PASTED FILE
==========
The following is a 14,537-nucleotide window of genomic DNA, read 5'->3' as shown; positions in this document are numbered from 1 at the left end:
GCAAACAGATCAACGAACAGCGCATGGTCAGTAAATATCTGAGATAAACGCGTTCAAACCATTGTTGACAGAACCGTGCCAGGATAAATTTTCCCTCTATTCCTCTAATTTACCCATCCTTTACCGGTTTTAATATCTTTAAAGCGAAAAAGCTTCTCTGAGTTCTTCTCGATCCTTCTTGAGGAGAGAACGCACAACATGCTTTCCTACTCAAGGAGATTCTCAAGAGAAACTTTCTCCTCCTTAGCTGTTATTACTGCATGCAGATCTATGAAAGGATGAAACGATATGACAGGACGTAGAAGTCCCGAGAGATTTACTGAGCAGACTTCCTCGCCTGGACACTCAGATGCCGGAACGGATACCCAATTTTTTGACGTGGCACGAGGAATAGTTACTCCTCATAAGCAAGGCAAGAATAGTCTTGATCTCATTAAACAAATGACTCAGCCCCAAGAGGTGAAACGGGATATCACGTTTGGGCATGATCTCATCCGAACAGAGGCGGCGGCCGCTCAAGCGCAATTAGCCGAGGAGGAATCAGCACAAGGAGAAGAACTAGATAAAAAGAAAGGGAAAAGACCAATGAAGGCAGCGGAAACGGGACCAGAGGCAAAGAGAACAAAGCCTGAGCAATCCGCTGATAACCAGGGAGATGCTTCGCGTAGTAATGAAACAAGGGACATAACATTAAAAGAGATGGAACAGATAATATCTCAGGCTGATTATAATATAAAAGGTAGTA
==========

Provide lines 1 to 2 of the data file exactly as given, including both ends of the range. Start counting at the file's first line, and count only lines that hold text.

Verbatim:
The following is a 14,537-nucleotide window of genomic DNA, read 5'->3' as shown; positions in this document are numbered from 1 at the left end:
GCAAACAGATCAACGAACAGCGCATGGTCAGTAAATATCTGAGATAAACGCGTTCAAACCATTGTTGACAGAACCGTGCCAGGATAAATTTTCCCTCTATTCCTCTAATTTACCCATCCTTTACCGGTTTTAATATCTTTAAAGCGAAAAAGCTTCTCTGAGTTCTTCTCGATCCTTCTTGAGGAGAGAACGCACAACATGCTTTCCTACTCAAGGAGATTCTCAAGAGAAACTTTCTCCTCCTTAGCTGTTATTACTGCATGCAGATCTATGAAAGGATGAAACGATATGACAGGACGTAGAAGTCCCGAGAGATTTACTGAGCAGACTTCCTCGCCTGGACACTCAGATGCCGGAACGGATACCCAATTTTTTGACGTGGCACGAGGAATAGTTACTCCTCATAAGCAAGGCAAGAATAGTCTTGATCTCATTAAACAAATGACTCAGCCCCAAGAGGTGAAACGGGATATCACGTTTGGGCATGATCTCATCCGAACAGAGGCGGCGGCCGCTCAAGCGCAATTAGCCGAGGAGGAATCAGCACAAGGAGAAGAACTAGATAAAAAGAAAGGGAAAAGACCAATGAAGGCAGCGGAAACGGGACCAGAGGCAAAGAGAACAAAGCCTGAGCAATCCGCTGATAACCAGGGAGATGCTTCGCGTAGTAATGAAACAAGGGACATAACATTAAAAGAGATGGAACAGATAATATCTCAGGCTGATTATAATATAAAAGGTAGTA